Refer to Supported IPSec Parameters for more details about the specific parameters used in this document.

Default Libreswan Configuration Files

The default Libreswan installation creates the following files:

  • etc/ipsec.conf: The root of the Libreswan configuration.
  • /etc/ipsec.secrets: The root of the location where Libreswan looks for secrets (the tunnel pre-shared keys).
  • /etc/ipsec.d/: A directory for storing the .conf and .secrets files for your Oracle Cloud Infrastructure tunnels (for example: oci-ipsec.conf and oci-ipsec.secrets). Libreswan encourages you to create these files in this folder.

The default etc/ipsec.conf file includes this line:

include /etc/ipsec.d/*.conf

The default etc/ipsec.secrets file includes this line:

include /etc/ipsec.d/*.secrets

The preceding lines automatically merge all the.conf and .secrets files in the /etc/ipsec.d directory into the main configuration and secrets files that Libreswan uses.

About Using IKEv2

Oracle supports Internet Key Exchange version 1 (IKEv1) and version 2 (IKEv2). If you configure the IPSec connection in the Console to use IKEv2, you must configure your CPE to use only IKEv2 and related IKEv2 encryption parameters that your CPE supports. For a list of parameters that Oracle supports for IKEv1 or IKEv2, see Supported IPSec Parameters.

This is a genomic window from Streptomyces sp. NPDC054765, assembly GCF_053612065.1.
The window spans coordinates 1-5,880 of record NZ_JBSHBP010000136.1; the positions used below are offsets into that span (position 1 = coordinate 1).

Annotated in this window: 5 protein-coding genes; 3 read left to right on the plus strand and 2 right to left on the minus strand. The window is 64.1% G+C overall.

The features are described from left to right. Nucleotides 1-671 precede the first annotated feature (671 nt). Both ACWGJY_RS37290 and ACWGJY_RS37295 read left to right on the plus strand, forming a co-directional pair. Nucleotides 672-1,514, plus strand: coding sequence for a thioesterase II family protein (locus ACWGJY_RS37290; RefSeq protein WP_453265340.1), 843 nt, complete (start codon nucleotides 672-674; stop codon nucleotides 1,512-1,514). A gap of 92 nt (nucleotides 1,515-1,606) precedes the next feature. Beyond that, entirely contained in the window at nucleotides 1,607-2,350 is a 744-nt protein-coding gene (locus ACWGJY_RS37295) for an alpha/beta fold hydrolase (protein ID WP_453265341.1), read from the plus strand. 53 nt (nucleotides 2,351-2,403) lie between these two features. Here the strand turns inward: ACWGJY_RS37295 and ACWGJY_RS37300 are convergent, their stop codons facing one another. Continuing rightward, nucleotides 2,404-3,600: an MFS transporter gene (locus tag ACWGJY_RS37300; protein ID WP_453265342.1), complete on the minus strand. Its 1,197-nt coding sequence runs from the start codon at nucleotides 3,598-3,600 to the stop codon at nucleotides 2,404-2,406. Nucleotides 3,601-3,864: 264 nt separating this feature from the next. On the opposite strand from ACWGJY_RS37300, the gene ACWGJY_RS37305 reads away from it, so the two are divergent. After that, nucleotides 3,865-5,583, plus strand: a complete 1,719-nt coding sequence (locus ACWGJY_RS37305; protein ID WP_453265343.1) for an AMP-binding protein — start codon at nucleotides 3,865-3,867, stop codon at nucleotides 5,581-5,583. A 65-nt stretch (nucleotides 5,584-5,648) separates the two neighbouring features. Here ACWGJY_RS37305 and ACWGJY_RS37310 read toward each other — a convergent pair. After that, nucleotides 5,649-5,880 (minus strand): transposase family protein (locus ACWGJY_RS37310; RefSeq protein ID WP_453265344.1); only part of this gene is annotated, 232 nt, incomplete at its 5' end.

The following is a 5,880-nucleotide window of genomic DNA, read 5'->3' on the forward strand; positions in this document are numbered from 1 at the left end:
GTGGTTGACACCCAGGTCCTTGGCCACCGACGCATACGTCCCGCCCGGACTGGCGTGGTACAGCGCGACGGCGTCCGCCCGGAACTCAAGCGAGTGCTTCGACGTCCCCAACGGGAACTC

You specify the IKE version when setting up the IPSec configuration file in task 4 in the next section. In that example file, there's a comment showing how to configure IKEv1 versus IKEv2.

Configuration Process

Task 1: Prepare the AWS Libreswan instance
Task 2: Configure the Oracle Cloud Infrastructure DRG and CPE object
Task 3: Determine the required configuration values
Task 4: Set up the configuration file: /etc/ipsec.d/oci-ipsec.conf
Task 5: Set up the secrets file: /etc/ipsec.d/oci-ipsec.secrets
Task 6: Restart the Libreswan configuration
Task 7: Configure IP routing

Verification

A Monitoring service is also available from Oracle Cloud Infrastructure to actively and passively monitor your cloud resources. For information about monitoring your VPN Connect, see VPN Connect Metrics.